1) First, there were some recent "milestones" for the Adj. NICS:
a) All time high Adj. NICS for month of Dec 2012 of 2.237,731. This was also an all-time high at the time for YoY Adj. NICS Growth of +58.6% (soon to be surpassed in the next month of Jan 2013)
b) All time high YoY Adj. NICS Growth in Jan 2013 of +94.4% (almost a double).
c) All time high Quarterly YoY Adj. NICS Growth in Q1 2013 of +45.9%.
2) Important fact to understand first: All major manufacturers of guns started off Q1 '13 on the equal footing of having stripped inventories on the distributor and retail level. Just read some of the news stories of reports from gun store owners for proof of that. From then on, it was a race between the various manufacturers to produce as fast as possible so as to better keep up with demand compared to their competition. Whoever managed to do that was able to grow their market share, even if only for the quarter. We will have to wait and see for that.
3) Adjusted NICS figures are generally accepted as the best method for analysts to gauge gun demand growth for the gun industry, short of actual sales volume data from each manufacturer, and the entire industry.
4) Ruger has stated many times that they feel that their ability in recent quarters and years to attain YoY Quarterly Revenue Growth that has been EXCEEDING the YoY Adj. NICS Growth figures means that they have been TAKING market share from some of the competition. With this knowledge firmly in hand, and the positive trend of blowout NICS numbers indicating huge growth trend for the industry as a whole, they have been confidently engaging in ongoing improvements to their production capacity through capex.
5) By looking at the monthly NICS data that comes out within a given quarter, each company (such as Ruger) can compare this to their known partial quarter sales data and determine if they are gaining or losing market share within that quarter. This gives them an idea (cont.)
5) cont.) of what they want to do in the area of even further capex for production expansion which of course has potential risk for any company, if the growth of gun demand should be about to soon peak and possibly recede.
6) So when all manufacturers are starting out with stripped inventories and building ever larger backlogs, it's all about expanding production the right amount to maintain or continue to take market share, while properly balancing that against the risk of a peak and retraction of gun sales growth.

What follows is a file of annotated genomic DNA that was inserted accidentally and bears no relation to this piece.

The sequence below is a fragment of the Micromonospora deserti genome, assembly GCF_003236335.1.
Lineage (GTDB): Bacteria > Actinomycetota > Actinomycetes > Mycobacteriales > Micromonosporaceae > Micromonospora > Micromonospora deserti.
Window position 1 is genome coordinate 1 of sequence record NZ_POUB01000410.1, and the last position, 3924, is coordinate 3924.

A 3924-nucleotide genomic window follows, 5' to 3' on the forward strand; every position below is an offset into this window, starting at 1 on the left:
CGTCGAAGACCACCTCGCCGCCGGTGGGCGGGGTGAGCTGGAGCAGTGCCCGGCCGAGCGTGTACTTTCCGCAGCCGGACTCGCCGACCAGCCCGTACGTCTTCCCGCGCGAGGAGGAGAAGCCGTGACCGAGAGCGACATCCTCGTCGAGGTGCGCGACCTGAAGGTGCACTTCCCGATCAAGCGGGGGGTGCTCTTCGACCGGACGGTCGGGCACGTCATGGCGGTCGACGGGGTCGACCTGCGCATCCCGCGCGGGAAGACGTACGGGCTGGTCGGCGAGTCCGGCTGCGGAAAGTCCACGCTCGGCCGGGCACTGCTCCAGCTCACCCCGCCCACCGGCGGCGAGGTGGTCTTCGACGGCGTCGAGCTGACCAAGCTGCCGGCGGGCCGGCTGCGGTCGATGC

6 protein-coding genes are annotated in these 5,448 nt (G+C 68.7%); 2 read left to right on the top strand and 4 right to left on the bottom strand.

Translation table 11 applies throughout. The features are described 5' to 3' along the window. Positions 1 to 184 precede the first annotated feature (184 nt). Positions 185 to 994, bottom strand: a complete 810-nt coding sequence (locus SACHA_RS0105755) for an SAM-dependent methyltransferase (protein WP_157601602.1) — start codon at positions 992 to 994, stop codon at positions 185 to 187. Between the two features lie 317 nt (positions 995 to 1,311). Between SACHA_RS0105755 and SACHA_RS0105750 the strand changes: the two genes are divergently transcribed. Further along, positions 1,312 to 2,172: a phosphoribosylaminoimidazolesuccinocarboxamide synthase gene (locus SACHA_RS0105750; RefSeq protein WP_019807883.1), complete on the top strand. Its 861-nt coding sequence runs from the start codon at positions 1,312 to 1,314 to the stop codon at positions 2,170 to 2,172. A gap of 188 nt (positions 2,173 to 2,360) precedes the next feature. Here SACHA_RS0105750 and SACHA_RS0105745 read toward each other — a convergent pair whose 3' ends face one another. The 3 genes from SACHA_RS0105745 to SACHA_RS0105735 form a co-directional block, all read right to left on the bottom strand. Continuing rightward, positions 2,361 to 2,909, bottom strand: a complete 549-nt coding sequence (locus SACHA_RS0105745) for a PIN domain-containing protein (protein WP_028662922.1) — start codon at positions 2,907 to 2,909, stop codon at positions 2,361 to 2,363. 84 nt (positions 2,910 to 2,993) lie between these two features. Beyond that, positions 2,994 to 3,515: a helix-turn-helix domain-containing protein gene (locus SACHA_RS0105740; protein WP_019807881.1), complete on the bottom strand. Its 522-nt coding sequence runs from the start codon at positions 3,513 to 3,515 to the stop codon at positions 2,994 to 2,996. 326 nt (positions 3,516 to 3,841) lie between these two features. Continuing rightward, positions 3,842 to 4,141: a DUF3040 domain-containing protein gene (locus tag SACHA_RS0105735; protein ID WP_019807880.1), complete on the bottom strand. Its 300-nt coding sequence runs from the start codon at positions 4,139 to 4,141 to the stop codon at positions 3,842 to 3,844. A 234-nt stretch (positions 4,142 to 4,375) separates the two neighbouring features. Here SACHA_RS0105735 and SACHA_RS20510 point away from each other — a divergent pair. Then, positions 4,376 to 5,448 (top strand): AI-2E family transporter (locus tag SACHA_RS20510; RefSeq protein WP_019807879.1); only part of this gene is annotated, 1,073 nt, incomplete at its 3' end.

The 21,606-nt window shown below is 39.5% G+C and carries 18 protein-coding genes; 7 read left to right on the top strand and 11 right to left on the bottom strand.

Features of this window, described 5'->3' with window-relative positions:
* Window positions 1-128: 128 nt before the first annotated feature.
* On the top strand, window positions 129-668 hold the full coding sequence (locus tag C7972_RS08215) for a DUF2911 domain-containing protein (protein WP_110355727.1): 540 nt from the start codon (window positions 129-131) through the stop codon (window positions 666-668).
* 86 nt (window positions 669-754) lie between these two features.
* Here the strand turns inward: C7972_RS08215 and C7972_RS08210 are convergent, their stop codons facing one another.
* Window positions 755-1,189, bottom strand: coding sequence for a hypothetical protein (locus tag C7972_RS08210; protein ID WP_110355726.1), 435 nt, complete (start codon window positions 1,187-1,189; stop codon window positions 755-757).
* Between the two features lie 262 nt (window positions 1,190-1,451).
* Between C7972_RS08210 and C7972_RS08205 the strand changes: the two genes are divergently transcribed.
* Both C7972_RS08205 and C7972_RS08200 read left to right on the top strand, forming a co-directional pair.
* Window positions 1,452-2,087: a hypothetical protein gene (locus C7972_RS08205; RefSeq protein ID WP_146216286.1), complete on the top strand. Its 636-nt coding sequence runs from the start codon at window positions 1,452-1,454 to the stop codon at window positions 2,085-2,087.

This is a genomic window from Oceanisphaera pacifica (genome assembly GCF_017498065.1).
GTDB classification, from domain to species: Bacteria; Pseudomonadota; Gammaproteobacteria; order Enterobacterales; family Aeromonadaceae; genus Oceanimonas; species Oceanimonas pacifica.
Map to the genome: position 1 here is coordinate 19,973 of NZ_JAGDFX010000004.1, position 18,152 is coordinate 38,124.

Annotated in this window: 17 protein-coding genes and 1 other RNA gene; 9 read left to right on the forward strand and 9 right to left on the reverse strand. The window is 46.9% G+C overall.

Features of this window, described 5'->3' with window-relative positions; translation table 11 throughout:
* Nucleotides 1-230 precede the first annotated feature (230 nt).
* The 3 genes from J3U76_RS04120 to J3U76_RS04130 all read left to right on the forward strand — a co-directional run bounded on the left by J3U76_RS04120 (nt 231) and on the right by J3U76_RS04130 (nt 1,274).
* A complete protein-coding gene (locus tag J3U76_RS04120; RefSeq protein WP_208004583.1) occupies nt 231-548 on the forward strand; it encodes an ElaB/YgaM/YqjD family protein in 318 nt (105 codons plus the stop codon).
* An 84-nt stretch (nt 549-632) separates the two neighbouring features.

7) Nobody should be able to say that the NICS numbers are irrelevant, just because RGR has a backlog situation due to the reasons given above. Here is some spreadsheet data I posted in another post, showing how RGR has been beating the Adj. NICS Growth the past 7 quarters, and how analysts are low-balling their estimates for Q1:
Quarter___Price___EPS___P/E___EPS Growth YoY___Adj. NICS Growth YoY___Rev___Rev Growth YoY
Q1 '13___ $50.73___1.01 est___13.3 est___+27.8% est___+45.9%___131.65M est___+17.2% est
There are five analysts listed in the SEC Form 8-K for Ruger from the February 28 Conference Call.
1. Scott Hamann-KeyBanc Capital
2.Brian Rafn-Morgan Dempsey Capital Management
3.Jim Barrett CL King and Associates
4.Will Waller-M3 Funds
5.Chris Harrell-Capco Asset Management
The published Yahoo estimates for 2013 seem to be based on polling only two unidentified analysts, and the (lowball) earning estimates for 2014 are provided without attribution---lhere were no analysts polled, according to the database, but the estimates are provided nonetheless, and are very low.
What effect do these analysts have on investors? 90 % of shares are owned by institutions, including pension funds and hedge funds. I assume the hedge funds perform rigorous in-house research. I assume the pension funds are not very discerning, and rely on advisors, who may have a conflict of interest. The retail investors may possibly be influenced by that analysts...... I'm not sure about this, since some retail investors are very cynical..
Let us see if we can agree about how to determine whether NICS count mattered for Q1 (I previously have said they did not matter for Q1, I did not say they will never matter).
I think the proof of which of us is correct will NOT be in the profit amount or the revenue amount. I think the proof will be in the quantity of units sold. I say quantity will rise only a little (some from capacity expansion, and some because there may have been Thanksgiving & Xmas holiday closings in Q4).
On the other hand, if you are correct then quantity shipped should rise roughly in proportion to NICS increase.
If you agree, then state now what you calculated as the NICS increase during Q1 vs. during Q4.
Good points. I wondered if we might understand why RGR analysts have been so negative, if we understood how they are getting paid. Who is paying them for firearms research? Certainly not retail investors. Why would an analyst who covers twenty different unrelated companies in other industries write research about Ruger?